The scene where Tevye turns his back on Chava is the most gut-wrenching of the whole show. How did you gear up for that? Did your Chava approach that confrontation knowing it was the end or did she hold out hope that her father would come around?
The first time Scott and I read that scene together and particularly when I heard him sing “Little Bird,” I was incredibly moved – coincidentally, my dad had the same pet name for me as a little girl. I would show up for this scene each time with my heart on my sleeve, courageously trusting my father would love me no matter what.
There’s a sense of foreboding at the end of Fiddler not only because of the melancholy finale but because of the historical events the audience knows are coming next. Do you think Fyedka and Chava nevertheless find their happy ending? Write us a two-sentence sequel.
Oh boy. “And so, with her father’s blessing, Chava and Fyedka began their new life together in Poland. They soon had a baby daughter and called her Ana, after Anatevka.” (So that’s why I shouldn’t be a writer, haha).
Did you have a favourite moment in the production?
The first book scene with Fyedka. I really didn’t have to say very much, but it was really lovely “meeting” Fyedka over and over again before the drama really hits in the play.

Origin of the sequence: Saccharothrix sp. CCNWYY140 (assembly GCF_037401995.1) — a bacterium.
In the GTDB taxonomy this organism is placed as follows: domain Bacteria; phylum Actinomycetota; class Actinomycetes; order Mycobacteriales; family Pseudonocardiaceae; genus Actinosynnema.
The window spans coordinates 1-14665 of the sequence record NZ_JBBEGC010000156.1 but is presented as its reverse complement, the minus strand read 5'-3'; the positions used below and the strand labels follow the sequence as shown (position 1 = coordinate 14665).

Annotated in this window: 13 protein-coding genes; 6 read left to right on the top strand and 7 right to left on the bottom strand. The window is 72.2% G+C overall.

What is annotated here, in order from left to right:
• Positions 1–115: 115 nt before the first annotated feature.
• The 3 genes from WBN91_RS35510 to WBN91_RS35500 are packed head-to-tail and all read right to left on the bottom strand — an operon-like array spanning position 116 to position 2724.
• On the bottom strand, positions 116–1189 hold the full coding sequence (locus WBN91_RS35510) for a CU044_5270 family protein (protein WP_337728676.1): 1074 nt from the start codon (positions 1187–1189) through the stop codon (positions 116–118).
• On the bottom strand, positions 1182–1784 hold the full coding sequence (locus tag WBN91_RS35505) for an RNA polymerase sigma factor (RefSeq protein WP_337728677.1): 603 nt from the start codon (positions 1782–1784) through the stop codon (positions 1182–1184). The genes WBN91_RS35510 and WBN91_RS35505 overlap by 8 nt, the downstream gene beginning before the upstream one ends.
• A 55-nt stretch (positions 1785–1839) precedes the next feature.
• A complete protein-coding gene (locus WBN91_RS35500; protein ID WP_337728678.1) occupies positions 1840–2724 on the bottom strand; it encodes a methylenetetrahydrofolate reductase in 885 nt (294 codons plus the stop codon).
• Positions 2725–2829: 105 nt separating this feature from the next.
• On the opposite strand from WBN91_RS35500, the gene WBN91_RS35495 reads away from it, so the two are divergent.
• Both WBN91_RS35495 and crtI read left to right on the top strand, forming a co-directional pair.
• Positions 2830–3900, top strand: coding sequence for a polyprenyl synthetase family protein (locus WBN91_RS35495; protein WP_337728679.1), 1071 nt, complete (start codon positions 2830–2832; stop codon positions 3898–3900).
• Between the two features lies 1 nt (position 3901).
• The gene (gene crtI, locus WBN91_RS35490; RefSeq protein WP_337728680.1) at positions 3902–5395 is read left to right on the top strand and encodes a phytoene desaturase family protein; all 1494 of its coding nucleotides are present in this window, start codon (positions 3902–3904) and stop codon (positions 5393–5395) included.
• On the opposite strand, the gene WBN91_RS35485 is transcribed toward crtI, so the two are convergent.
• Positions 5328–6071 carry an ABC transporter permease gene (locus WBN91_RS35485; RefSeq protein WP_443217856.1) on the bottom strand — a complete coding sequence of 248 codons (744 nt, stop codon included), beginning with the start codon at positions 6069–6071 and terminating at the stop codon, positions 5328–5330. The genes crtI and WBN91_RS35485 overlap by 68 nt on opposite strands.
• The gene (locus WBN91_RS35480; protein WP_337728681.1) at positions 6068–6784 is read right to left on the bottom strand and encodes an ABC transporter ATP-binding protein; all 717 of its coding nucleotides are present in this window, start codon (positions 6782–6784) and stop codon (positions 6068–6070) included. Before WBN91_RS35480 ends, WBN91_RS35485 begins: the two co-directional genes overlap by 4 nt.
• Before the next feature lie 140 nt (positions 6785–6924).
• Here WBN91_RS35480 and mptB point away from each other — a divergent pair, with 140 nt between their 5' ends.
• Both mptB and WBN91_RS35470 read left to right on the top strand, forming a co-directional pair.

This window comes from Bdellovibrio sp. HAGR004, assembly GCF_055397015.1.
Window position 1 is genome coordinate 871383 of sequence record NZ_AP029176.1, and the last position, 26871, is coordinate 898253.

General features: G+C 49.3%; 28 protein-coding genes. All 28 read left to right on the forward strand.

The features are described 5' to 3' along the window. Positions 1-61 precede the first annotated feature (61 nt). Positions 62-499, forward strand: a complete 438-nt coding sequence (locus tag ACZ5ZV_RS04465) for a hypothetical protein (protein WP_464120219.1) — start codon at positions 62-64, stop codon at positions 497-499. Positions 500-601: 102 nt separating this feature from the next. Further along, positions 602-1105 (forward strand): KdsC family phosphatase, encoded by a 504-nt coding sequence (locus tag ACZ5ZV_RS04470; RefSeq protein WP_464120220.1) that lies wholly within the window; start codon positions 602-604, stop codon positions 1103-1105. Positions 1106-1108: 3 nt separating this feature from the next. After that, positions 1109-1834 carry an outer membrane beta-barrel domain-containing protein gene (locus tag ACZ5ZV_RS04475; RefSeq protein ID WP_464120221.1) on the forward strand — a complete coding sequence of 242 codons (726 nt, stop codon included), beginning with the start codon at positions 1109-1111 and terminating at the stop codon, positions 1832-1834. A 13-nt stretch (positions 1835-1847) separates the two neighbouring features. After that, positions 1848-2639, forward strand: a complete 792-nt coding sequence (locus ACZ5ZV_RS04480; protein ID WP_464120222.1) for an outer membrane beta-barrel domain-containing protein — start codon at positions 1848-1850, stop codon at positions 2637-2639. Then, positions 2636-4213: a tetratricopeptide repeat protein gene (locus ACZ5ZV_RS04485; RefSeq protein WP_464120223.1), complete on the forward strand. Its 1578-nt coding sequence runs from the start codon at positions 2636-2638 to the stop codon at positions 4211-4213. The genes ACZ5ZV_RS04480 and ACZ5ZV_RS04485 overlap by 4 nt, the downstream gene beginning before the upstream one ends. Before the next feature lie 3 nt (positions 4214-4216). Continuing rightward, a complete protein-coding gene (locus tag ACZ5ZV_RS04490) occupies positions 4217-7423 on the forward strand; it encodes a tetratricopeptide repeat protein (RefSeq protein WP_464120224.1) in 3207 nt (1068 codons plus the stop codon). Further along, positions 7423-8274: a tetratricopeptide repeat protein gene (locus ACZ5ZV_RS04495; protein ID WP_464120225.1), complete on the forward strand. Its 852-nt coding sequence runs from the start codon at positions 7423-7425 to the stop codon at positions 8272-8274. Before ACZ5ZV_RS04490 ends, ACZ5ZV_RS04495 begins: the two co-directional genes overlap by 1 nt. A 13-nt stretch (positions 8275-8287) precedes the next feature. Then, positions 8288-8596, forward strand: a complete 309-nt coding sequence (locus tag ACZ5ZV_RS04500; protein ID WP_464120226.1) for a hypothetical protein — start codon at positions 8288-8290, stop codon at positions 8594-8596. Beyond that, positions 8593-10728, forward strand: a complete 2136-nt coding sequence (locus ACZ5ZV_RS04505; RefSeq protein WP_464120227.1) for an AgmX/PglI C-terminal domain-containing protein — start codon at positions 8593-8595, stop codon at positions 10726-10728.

Do you try and see every play in the season? What were some of your favourites of 2013?
My goal was to try and see everything twice, (which was actually impossible with my schedule), however I did get to see almost all of the productions once. My favourites were Waiting for Godot, and The Thrill.
What have you been up to since Fiddler?
I had the fortune of going home for Christmas (for the first time in 4 years!) where I got to sing with 23 members of my family and the Newfoundland Symphony Orchestra (NSO). The Hutton family was invited to guest appear to sing a Christmas concert as a part of the NSO’s Holiday POPS series. It was incredibly special. I then moved to New York City.
What are you working on now? What’s next?
[I sang] a couple pieces for the Canadian Musical theatre Writers Collective Launch concert at 54 Below in Manhattan. I am keeping busy with workshops, performance labs, coachings, dance and acting classes, auditions, and exploring this incredible city!
Do you have anything you’d like to add?
It’s an honour to be nominated for this award. Thank you for taking the time to interview me!